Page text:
Opinion: Safe as houses

I agree with Vince Cable MP that cuts in interest rates have reached their limit and that we now need different policies to stimulate the economy .

Despite general support for Keynesian economics (cf the Paradox of Thrift), Vince spoke out in favour of the virtue of saving and pointed out that there are 7 times more savers than mortgage borrowers who are being penalised under the present climate.

The global recession was first brought about by the collapse of the sub-prime housing market in the US. Hence it is back to the US that I would like to return in order to find longer term solutions to the current financial crisis.

Many trace the erstwhile easy credit back to the Clinton years when the political decision was made to widen home ownership to the less well off. In the 1992 Housing Bill, Congress set a quota of 30% for low income housing to be made available to own rather than rent. This quota went up to 40% in 1996.

Commercial banks were encouraged to pile into the home loans market offering low interest rates to sub-prime borrowers of poor or no credit history. Subsequent relaxation in US banking regulation encouraged securitisation of these mortgages and onward sale to other banks, many European, as rating agencies optimistically (or should I say recklessly) rated them AAA with credit enhancements by the likes of insurers such as AIG.

By way of illustration: in 1994 only 4.5% of home loans in the US were sub-prime and 31% of these were securitised. However by 2006 as much as 20.1% of home loans were sub-prime and 81% of these were securitised.

We know what happened next: first investment bank Bear Stearns, then Lehman Brothers, bit the dust. Even insurers AIG, and Government sponsored mortgage lenders Fannie Mae and Freddie Mac had to be bailed out by the US Government. As it turned out the mortgage market was not built of bricks and mortar but was a house of cards.

Although our UK housing market is quite different from that in the US, thanks to securitisation, European banks also have exposure to the US sub-prime mortgages. Moreover, the housing boom in the UK led to many high street banks lending based on inflated house values including cash back offers to tempt first time buyers with up to 125% loan to property values. Across the Atlantic we have had our own casualties; first Northern Rock had to be nationalised and now it seems that RBOS and Lloyds TSB are going the same way.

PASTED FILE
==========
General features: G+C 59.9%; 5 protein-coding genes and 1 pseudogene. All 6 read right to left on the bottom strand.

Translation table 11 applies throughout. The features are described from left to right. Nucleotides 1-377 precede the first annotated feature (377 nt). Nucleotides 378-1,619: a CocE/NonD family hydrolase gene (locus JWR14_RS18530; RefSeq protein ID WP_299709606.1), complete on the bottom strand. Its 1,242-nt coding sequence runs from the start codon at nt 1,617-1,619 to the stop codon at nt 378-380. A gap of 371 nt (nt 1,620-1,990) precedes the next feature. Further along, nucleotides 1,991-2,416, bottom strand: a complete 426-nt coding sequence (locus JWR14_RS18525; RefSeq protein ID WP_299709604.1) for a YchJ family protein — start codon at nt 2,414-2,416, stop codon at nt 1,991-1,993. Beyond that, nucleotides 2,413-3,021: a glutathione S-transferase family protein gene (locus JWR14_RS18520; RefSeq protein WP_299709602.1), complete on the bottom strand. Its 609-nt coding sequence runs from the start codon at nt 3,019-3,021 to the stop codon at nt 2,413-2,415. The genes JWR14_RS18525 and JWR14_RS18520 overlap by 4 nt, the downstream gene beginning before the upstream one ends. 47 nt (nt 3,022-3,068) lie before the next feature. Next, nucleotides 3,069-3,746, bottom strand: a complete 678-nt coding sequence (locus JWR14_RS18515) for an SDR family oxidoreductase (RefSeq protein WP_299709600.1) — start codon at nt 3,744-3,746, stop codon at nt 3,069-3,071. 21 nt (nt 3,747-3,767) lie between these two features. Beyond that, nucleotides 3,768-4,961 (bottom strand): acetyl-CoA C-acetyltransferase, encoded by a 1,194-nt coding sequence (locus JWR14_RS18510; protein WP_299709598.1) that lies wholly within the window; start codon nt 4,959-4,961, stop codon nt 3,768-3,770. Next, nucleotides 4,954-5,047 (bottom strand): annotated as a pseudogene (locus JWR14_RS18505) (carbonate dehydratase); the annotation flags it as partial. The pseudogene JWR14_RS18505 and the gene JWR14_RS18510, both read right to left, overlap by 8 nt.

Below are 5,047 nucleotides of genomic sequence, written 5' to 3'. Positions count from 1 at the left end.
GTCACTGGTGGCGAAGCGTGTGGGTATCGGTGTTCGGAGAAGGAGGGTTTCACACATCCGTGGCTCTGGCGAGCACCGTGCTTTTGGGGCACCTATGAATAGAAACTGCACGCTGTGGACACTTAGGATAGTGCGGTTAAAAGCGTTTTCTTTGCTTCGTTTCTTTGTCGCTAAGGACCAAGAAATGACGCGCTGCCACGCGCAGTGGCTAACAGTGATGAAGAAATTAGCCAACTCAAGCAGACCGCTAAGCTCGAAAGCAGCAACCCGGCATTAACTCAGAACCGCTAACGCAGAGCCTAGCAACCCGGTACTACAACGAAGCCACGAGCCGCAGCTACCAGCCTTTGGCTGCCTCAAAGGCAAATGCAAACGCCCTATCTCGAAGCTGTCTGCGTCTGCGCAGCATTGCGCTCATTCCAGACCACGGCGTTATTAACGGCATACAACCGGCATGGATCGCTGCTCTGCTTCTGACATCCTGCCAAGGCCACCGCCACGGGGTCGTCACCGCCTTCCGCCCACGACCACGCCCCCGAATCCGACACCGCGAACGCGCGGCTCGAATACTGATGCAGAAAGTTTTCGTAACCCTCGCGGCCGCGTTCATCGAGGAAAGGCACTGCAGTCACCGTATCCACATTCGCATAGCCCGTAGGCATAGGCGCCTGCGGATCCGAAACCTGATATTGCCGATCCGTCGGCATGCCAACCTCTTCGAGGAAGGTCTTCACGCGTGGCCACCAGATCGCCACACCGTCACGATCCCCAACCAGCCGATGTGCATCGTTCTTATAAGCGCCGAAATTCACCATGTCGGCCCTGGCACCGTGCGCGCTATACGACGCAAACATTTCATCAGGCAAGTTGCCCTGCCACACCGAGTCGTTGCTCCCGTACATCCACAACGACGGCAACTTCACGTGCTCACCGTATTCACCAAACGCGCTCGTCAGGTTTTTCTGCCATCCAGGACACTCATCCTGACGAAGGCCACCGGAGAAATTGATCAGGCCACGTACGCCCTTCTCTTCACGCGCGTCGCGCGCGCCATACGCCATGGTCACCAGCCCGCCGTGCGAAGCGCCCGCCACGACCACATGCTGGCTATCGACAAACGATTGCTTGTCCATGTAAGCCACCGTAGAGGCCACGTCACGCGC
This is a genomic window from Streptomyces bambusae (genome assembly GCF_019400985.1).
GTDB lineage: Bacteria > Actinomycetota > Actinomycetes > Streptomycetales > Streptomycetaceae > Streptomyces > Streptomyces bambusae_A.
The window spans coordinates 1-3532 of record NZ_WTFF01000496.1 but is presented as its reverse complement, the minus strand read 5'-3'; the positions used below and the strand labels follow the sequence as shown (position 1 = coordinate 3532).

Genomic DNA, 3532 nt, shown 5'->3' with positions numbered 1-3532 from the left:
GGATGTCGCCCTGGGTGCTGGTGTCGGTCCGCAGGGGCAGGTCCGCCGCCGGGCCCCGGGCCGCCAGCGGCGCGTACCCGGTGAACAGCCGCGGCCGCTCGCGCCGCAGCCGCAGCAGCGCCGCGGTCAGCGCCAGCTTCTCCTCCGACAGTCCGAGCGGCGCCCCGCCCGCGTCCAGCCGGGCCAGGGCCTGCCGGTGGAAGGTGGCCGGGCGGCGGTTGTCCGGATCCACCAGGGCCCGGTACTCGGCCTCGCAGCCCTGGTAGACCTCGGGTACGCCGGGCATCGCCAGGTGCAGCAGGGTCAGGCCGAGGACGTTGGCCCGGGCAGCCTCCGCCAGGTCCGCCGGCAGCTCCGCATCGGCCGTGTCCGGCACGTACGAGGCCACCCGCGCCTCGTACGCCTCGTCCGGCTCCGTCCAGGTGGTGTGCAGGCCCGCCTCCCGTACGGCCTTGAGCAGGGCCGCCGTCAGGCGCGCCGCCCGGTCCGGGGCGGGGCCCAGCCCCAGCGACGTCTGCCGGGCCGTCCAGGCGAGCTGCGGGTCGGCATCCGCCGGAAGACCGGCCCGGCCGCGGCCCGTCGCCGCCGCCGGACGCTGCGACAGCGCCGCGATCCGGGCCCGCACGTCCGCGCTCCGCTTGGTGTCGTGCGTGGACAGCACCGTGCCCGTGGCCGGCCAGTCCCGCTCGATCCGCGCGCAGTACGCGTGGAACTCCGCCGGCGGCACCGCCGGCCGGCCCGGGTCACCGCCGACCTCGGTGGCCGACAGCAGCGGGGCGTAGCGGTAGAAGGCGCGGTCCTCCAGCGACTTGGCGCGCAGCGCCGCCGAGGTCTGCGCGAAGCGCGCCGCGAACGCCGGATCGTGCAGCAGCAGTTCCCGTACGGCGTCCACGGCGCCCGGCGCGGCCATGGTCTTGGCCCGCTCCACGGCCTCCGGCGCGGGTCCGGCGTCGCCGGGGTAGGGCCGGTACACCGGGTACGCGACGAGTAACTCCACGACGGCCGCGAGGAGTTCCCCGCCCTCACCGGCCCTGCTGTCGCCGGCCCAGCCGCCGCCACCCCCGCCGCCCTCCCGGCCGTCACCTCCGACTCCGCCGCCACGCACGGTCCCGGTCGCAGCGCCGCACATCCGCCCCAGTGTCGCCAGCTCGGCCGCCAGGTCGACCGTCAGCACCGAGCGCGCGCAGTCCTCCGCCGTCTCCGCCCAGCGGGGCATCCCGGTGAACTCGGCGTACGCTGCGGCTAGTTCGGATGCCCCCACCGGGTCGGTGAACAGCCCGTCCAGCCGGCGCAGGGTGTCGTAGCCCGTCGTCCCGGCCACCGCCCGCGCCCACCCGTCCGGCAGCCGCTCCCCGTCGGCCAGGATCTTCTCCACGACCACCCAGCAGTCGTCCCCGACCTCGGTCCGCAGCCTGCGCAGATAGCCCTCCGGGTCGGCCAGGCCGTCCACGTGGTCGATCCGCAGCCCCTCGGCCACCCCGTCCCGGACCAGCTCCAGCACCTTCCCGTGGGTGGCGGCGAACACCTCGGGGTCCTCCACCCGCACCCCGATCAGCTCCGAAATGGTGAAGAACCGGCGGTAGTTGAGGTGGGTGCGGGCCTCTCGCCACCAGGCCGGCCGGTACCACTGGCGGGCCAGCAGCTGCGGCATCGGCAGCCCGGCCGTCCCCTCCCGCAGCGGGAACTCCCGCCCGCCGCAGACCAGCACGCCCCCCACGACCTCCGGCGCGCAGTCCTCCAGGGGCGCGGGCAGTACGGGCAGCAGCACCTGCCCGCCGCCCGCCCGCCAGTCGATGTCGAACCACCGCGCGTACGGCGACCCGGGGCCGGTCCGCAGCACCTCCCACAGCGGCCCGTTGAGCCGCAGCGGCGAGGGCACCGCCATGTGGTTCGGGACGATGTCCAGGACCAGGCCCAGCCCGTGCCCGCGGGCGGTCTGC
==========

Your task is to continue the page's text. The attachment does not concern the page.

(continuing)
Right, we can understand what went wrong but how do we fix it? In the short term, ironically, the received wisdom has been to pump yet more money into the system. On 17 February President Obama announced his US$787 billion stimulus package which included measures to prevent mortgage foreclosures and incentives to refinance home loans where there is negative equity.

In the UK, PM Brown has been encouraging greater consumption with the ephemeral 2.5% VAT reduction before Christmas as well as huge cash injections into the banking system and into failing banks. Interest rates are now at historic lows and as Vince Cable pointed out, this has served to penalise savers and pensioners.

I believe that the solutions being pursued in the US cannot be the same for us here in the UK. Traditionally we do not have a sub-prime mortgage market as affordable housing has been provided by local authorities and housing associations with properties built primarily for rent rather than for sale. Furthermore social security and housing benefits are available to many housing tenants in the UK but the equivalent in the US, the Section 8 housing voucher, is much more limited.

I would go even further and suggest that the fall in house prices in the UK should be welcomed rather than decried. After the last extended housing boom average salaries do not now support average home prices and the market should be allowed to find its own realistic values. A fall in prices would also benefit first time buyers trying to get on the housing ladder.

At the same time I have to agree with PM Brown that banks should not allow 100% financing but borrowers should become more thrifty and learn the habit of saving up for a minimum down payment. Only then will any subsequent adjustment in market prices ensure that they do not instantly go into negative equity.

The current crisis is therefore not only a golden opportunity to change the old City culture of high reward for short term returns but also a chance for us to reassess our own values and expectations. Given time, with the banks returning to their traditional mortgage lending business and the implementation of more realistic loan to income ratios, investments in properties will one day become as safe as houses again.